The transformation from high school to college or university poses huge academic and social adjustment difficulties to students. This is due to the much bigger and more complex environments that you are exposed to. The academic demands on students at university are far greater than the challenges they faced in high school (Simpson, 2004:11).
The growing diversity of higher education participants presents continuing challenges to the transition of first-year students (Peat et al., 2000; Whittaker, 2008 in Fox, 2010:1).
It is the policy of the Tshwane University of Technology (TUT) to enable its students to form and maintain one-on-one or group mentoring relationships for academic or personal support with a primary focus on well-being and academic success.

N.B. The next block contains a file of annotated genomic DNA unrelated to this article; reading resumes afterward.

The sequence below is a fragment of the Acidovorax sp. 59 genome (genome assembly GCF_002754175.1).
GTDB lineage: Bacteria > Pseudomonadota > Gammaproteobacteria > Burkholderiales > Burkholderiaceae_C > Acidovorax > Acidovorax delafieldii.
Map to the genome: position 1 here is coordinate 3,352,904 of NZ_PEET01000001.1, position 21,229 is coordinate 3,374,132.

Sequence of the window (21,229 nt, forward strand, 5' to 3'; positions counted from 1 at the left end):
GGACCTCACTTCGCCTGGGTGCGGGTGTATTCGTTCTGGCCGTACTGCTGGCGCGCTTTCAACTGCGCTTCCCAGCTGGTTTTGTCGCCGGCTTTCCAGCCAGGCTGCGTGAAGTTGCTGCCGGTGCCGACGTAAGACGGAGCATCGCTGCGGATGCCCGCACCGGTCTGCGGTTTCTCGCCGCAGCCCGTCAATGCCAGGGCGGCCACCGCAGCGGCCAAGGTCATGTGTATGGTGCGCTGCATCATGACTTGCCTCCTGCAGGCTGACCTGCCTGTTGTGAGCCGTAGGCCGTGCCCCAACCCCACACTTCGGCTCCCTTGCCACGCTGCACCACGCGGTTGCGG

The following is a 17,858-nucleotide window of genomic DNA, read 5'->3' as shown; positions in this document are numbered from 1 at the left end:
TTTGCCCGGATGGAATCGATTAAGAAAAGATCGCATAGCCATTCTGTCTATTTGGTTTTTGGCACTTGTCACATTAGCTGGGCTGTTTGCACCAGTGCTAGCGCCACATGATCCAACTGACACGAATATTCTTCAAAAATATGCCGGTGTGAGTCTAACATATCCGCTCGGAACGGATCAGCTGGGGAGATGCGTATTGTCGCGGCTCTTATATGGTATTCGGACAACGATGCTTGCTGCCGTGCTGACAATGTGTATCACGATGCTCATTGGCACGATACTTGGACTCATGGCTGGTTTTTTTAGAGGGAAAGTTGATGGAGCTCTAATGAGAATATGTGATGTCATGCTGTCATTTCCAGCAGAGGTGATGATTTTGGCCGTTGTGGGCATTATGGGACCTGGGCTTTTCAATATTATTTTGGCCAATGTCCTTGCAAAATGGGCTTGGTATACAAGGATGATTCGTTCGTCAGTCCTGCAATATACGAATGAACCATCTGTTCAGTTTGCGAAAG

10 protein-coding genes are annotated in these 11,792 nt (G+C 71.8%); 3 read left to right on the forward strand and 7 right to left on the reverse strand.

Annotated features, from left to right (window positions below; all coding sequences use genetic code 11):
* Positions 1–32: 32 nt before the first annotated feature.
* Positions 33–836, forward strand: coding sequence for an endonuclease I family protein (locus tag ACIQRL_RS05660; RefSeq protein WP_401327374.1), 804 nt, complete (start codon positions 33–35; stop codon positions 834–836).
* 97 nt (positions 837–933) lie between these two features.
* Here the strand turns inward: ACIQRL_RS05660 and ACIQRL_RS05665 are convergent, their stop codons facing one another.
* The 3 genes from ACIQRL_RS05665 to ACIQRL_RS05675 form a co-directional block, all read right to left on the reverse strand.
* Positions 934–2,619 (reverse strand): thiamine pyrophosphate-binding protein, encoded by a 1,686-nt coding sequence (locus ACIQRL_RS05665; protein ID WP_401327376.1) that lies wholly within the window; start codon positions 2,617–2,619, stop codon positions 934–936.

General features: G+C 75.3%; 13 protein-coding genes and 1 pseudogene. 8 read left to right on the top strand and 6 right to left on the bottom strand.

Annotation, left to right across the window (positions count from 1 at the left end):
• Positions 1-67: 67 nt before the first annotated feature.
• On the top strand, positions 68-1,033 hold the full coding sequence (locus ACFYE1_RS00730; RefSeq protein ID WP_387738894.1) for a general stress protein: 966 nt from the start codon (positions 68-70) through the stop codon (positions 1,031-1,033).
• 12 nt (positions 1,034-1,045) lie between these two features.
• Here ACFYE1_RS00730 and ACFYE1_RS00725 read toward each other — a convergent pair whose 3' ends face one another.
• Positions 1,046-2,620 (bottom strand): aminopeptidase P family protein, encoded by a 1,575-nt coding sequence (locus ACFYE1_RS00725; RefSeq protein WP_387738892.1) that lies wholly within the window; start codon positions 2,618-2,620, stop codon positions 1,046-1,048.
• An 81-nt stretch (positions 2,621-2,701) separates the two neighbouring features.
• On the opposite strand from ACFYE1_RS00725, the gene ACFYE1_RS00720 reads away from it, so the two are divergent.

Mentorship means a process between individuals of different levels and expertise, which incorporates interpersonal or psychological development, educational career development and socialisation functions into the relations.
Mentor means any student who has been trained to give guidance and direction to a mentee to facilitate that mentee’s academic, personal and/or future career development.
Student Mentors are trained and skilled in academic topics, social-emotional and specific types of mentoring like career, disability and peer buddy mentor.